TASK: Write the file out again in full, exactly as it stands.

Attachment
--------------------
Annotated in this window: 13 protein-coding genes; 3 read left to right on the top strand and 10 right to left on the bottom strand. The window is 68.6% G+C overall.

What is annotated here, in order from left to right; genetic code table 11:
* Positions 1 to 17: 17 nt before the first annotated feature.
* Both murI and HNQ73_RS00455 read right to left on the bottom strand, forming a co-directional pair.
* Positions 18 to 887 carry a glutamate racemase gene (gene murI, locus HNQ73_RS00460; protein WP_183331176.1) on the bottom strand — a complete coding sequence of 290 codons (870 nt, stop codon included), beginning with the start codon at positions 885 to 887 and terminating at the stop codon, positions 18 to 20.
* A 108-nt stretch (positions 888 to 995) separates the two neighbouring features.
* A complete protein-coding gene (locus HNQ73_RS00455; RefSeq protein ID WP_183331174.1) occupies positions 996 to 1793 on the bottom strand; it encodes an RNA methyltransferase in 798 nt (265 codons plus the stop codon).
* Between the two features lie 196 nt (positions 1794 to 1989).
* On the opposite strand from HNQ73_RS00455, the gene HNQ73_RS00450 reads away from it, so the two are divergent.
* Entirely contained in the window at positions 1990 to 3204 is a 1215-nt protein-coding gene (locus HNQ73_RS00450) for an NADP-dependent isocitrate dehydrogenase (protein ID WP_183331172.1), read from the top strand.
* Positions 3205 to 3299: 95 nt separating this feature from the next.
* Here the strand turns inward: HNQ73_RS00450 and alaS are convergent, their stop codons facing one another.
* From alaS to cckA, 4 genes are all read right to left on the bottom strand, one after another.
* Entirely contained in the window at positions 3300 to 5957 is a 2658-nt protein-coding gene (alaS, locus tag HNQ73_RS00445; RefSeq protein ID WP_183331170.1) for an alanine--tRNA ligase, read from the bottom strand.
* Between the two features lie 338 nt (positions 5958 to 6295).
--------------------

Annotated in this window: 13 protein-coding genes; 3 read left to right on the top strand and 10 right to left on the bottom strand. The window is 68.6% G+C overall.

What is annotated here, in order from left to right; genetic code table 11:
* Positions 1 to 17: 17 nt before the first annotated feature.
* Both murI and HNQ73_RS00455 read right to left on the bottom strand, forming a co-directional pair.
* Positions 18 to 887 carry a glutamate racemase gene (gene murI, locus HNQ73_RS00460; protein WP_183331176.1) on the bottom strand — a complete coding sequence of 290 codons (870 nt, stop codon included), beginning with the start codon at positions 885 to 887 and terminating at the stop codon, positions 18 to 20.
* A 108-nt stretch (positions 888 to 995) separates the two neighbouring features.
* A complete protein-coding gene (locus HNQ73_RS00455; RefSeq protein ID WP_183331174.1) occupies positions 996 to 1793 on the bottom strand; it encodes an RNA methyltransferase in 798 nt (265 codons plus the stop codon).
* Between the two features lie 196 nt (positions 1794 to 1989).
* On the opposite strand from HNQ73_RS00455, the gene HNQ73_RS00450 reads away from it, so the two are divergent.
* Entirely contained in the window at positions 1990 to 3204 is a 1215-nt protein-coding gene (locus HNQ73_RS00450) for an NADP-dependent isocitrate dehydrogenase (protein ID WP_183331172.1), read from the top strand.
* Positions 3205 to 3299: 95 nt separating this feature from the next.
* Here the strand turns inward: HNQ73_RS00450 and alaS are convergent, their stop codons facing one another.
* From alaS to cckA, 4 genes are all read right to left on the bottom strand, one after another.
* Entirely contained in the window at positions 3300 to 5957 is a 2658-nt protein-coding gene (alaS, locus tag HNQ73_RS00445; RefSeq protein ID WP_183331170.1) for an alanine--tRNA ligase, read from the bottom strand.
* Between the two features lie 338 nt (positions 5958 to 6295).